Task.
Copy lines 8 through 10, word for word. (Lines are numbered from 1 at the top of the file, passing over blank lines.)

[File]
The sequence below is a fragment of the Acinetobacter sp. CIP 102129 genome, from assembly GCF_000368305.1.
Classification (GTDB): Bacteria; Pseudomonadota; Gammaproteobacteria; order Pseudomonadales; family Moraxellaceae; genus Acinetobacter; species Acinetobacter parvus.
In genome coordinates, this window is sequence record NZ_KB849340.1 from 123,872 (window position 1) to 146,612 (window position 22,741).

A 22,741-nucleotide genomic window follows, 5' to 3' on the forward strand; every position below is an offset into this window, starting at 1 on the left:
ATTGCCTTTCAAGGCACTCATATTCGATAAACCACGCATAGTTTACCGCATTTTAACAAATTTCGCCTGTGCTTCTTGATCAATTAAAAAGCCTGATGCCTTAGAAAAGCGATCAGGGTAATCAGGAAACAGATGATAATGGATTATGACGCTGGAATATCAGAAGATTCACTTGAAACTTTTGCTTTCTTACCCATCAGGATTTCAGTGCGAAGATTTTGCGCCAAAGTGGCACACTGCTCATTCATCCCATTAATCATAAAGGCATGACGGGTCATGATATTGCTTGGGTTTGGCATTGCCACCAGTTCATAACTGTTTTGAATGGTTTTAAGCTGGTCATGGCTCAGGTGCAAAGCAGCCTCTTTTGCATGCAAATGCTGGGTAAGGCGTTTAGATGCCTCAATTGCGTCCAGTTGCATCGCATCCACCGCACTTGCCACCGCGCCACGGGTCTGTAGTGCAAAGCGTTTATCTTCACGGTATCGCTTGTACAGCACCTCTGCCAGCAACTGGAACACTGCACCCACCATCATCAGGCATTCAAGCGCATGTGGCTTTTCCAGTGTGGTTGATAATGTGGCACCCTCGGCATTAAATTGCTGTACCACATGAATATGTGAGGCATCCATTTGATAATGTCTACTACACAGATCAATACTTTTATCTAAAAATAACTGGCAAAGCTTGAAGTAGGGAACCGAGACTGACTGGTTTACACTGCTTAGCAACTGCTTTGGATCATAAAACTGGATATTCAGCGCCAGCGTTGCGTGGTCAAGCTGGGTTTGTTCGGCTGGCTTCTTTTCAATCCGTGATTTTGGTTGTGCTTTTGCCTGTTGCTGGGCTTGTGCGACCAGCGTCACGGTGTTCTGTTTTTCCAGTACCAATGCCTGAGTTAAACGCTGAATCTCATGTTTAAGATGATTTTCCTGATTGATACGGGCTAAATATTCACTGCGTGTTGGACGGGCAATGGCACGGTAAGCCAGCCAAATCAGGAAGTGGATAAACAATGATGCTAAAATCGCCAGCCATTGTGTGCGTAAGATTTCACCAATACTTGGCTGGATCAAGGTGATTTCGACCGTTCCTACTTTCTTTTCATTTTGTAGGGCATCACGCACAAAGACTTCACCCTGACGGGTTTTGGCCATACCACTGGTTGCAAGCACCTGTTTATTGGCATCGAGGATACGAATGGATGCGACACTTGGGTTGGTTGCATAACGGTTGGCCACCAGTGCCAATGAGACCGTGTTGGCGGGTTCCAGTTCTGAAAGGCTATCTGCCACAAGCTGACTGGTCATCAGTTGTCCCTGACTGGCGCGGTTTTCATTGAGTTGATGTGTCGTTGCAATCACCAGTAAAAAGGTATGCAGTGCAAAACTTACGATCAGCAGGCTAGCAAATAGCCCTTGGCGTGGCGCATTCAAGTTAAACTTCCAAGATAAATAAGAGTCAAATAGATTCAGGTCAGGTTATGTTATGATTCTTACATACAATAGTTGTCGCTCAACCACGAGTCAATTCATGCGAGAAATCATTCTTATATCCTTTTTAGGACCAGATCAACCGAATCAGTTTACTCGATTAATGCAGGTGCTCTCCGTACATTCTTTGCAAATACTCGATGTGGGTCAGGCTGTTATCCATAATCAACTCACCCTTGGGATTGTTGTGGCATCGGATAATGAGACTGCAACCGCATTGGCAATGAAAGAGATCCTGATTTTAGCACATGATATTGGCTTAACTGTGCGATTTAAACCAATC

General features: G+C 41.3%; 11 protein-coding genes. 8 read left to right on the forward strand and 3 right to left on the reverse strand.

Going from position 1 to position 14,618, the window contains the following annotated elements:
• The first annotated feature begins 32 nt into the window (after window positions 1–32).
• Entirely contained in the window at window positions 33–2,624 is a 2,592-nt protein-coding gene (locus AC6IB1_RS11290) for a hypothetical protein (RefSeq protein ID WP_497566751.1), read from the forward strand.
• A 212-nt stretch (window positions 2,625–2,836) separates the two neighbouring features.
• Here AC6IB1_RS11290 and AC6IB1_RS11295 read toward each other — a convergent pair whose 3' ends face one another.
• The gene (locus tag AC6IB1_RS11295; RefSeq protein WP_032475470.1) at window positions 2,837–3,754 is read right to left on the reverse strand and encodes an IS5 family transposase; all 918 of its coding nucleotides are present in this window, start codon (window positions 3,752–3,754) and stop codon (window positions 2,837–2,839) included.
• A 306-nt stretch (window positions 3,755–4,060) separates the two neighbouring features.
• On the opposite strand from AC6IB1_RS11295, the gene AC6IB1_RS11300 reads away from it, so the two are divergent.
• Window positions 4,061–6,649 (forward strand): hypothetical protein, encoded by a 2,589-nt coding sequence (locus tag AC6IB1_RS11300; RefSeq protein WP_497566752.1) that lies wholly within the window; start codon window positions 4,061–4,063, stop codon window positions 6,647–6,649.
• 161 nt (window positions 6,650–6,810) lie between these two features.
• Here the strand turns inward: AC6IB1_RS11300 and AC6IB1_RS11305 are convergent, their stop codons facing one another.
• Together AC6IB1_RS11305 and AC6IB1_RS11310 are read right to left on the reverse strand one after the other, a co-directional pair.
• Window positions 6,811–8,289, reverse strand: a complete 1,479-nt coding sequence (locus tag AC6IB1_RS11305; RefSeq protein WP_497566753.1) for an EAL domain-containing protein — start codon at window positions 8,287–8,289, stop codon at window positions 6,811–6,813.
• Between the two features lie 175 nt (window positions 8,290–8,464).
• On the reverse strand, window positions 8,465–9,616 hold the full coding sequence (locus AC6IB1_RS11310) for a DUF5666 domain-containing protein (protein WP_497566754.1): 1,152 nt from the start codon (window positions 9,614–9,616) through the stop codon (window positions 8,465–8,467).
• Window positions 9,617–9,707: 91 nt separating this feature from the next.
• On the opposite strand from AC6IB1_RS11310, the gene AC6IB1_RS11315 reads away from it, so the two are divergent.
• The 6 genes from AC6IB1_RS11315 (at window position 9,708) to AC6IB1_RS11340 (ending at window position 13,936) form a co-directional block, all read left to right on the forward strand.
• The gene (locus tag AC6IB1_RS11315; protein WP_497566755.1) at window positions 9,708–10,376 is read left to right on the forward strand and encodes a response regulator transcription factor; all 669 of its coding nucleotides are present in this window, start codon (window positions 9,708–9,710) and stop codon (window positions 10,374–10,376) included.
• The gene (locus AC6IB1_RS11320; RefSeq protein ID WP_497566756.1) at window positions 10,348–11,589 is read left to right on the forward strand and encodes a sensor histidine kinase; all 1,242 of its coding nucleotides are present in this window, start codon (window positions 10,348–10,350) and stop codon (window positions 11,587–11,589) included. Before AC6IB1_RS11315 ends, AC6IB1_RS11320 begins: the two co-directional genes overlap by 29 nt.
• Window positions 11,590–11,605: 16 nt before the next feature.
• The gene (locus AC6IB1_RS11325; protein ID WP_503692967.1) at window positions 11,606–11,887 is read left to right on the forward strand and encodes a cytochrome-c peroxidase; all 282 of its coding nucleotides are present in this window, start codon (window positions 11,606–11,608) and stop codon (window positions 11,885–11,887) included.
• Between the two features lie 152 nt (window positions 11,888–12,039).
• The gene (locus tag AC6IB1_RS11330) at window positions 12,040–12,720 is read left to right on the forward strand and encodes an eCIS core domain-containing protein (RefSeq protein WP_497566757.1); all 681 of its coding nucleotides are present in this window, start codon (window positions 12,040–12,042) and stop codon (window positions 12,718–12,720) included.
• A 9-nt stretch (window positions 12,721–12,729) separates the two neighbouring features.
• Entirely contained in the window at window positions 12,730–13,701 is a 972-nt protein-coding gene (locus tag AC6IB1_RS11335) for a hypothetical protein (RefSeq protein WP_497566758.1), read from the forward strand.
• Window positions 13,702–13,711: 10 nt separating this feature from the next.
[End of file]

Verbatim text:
• The first annotated feature begins 32 nt into the window (after window positions 1–32).
• Entirely contained in the window at window positions 33–2,624 is a 2,592-nt protein-coding gene (locus AC6IB1_RS11290) for a hypothetical protein (RefSeq protein ID WP_497566751.1), read from the forward strand.
• A 212-nt stretch (window positions 2,625–2,836) separates the two neighbouring features.